No Regrets

I love sports.  Growing up, I tried them all.  Basketball, softball, gymnastics, ice skating, volleyball, track, soccer...you name it, I tried it.  I am so grateful to my parents for providing me with the opportunities to experiment with different sports.  As I got older, I narrowed my favorites down to basketball and soccer.  I played through high school and a little in college.  It's great that I tried so many sports, but what if I would have narrowed my focus earlier and was able to concentrate on one sport at an early age?  Could I have been the next Mia Hamm?

 

Now that I have children, I started thinking about how to approach sports with the boys, as well as other things like music, the arts and other hobbies that the boys may develop.  I want to provide them with the same options I had to try different things.  However, when do I try to narrow their focus down and guide them to one or two things they can master?  Tiger Woods' father had him golfing at age two.  Could that happen for Cooper and Cole?  Absolutely! 

 

For Cooper, he has tried many things:  basketball, soccer, golf, swimming, the drums and karate.  He seems to be leaning towards karate, the drums and basketball.    

 

For Cole, he has not shown any interests in sports, except for dragging his golf clubs around and stealing Cooper's golf balls.

 

For me, I have no regrets of what I did with sports, however, I do have regrets about other things.  I regret giving up playing the guitar.  I remember complaining to my parents about guitar lessons and wanting to quit...I hated it then.  My parents kept me in it through 8th grade, but I stopped in high school. Now I wish I could play the guitar like Sheryl Crow. 

 

I also regret not starting dance lessons sooner.  In grade school, I never really contemplated trying it because I thought I was a 'jock'.  I took a dance class in high school my sophomore year and loved it.  I continued with dance classes through high school and a little in college, but could never make a career out of it.  I was 'too old' for it as there were girls who had been dancing since they were three years-old.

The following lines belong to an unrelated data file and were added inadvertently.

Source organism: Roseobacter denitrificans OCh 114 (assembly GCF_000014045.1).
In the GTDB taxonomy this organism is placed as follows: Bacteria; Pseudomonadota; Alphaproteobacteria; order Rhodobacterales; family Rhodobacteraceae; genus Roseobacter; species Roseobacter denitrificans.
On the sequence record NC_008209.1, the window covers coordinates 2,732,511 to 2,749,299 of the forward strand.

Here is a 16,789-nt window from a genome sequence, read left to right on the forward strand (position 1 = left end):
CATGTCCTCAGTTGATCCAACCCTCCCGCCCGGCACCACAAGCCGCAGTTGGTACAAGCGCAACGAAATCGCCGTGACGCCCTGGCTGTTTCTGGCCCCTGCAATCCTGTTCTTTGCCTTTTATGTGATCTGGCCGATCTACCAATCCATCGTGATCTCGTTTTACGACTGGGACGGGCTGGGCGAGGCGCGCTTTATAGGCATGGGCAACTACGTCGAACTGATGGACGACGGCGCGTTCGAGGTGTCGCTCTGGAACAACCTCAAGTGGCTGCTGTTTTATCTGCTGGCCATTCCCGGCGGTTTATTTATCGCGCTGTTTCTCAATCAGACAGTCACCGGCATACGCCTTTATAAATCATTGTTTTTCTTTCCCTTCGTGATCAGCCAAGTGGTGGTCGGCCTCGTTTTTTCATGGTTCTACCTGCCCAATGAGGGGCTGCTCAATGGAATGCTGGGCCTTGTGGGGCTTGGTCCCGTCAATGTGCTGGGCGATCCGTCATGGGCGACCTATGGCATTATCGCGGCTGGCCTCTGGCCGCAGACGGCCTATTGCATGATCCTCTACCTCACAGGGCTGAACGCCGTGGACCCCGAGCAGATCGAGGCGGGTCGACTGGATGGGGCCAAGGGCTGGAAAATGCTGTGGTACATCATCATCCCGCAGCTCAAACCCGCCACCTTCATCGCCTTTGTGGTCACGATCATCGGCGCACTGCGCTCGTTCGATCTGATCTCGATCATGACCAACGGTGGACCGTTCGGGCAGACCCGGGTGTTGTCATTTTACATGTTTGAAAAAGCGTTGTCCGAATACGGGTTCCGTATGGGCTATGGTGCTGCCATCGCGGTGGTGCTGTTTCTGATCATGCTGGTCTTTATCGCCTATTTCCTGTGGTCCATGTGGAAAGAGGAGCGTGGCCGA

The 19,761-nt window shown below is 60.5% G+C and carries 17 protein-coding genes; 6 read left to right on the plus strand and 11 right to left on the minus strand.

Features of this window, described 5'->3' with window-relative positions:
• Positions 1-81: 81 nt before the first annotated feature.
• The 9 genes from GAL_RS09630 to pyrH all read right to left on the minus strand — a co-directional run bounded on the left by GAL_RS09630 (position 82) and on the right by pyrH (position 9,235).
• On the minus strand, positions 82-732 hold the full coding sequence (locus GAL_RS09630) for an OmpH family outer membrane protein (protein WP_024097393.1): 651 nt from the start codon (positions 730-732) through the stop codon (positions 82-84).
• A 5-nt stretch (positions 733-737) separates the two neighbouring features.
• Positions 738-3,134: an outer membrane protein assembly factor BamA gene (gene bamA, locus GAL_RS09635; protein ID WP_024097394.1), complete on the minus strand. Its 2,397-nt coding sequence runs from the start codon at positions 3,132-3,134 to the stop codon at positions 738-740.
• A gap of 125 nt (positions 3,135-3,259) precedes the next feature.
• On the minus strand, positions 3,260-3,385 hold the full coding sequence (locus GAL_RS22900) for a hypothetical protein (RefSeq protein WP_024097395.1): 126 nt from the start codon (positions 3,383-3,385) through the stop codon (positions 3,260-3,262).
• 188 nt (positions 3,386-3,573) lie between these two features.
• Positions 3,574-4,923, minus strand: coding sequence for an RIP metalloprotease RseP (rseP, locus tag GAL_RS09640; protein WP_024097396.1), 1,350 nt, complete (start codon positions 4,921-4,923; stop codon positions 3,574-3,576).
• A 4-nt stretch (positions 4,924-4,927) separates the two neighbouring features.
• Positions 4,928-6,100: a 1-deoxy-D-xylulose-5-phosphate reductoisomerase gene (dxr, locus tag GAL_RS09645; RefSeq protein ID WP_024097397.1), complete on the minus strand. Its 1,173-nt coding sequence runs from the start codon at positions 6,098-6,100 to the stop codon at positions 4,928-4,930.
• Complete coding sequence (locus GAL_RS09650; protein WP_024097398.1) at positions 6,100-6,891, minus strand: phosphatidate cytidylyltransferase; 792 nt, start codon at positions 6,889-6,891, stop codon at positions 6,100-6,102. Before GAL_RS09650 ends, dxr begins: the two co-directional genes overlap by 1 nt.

Oh well...I have a few regrets, but as a parent, I want to try to minimize the regrets for my boys.  I guess all I can do is provide them with the opportunities to try new things, give them lots of encouragement and try to focus them on their strengths. Any other suggestions?

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  • I loved this entry, Lisa! I feel that my parents didn't expose me to sports while I was growing up and I had to search for things myself (i.e. student council, drama club, etc.). It is so important to open those doors to our kids! Thanks for such a great entry!

  • In reply to NinaGoyco:

    Nina - thank you my friend! Now you have the cycling thing, which many people can not do. You are officially a jock!

  • In reply to LisaWitek:

    Too funny...Tell that to my PE teacher in High School! I used to hide in the bathroom to avoid running or doing sit-ups! :-)

  • In reply to LisaWitek:

    Great entry, Lisa. I agree with you. I think exposing kids to as many activities we can is important. If any of them are the next Mia Hamm, I think that will shine through, as they will gravitate to one sport. For most of us adults and kids, I think it's a matter of staying fit and just plain having fun!

  • In reply to anitarudite:

    Anita - Thank you for your comment. It is about having fun!

  • In reply to LisaWitek:

    I'll follow your example on this too. Even though I'm sport impaired, I think it's important to expose her to sports AND arts.

  • In reply to abelaval:

    Ana - You are right. You can't forget about the arts. Society may label athletes as heros and cool, but I think many people would put Bono and other artists in that same camp.

  • In reply to abelaval:

    Like Ana said, sports and arts. Unfortunately, we see too little emphasis today on the arts side. Lisa, you said it yourself..."Now I wish I could play the guitar like Sheryl Crow..."I also regret not starting dance lessons sooner." Parents need to find and encourage a smart balance between the two.
    And schools need to find a way to increase funding for the arts, not cut them when budgets go south. Like the fictitious Mr. Holland said, "The day they cut the football budget in this state, well, that'll be the end of western civilization as we know it." Yep, pro arts here!

  • In reply to tonewheel:

    Thank you for your comment. I agree. My minimal exposure to the arts growing up is something I regret. I can change that for Cooper and Cole.

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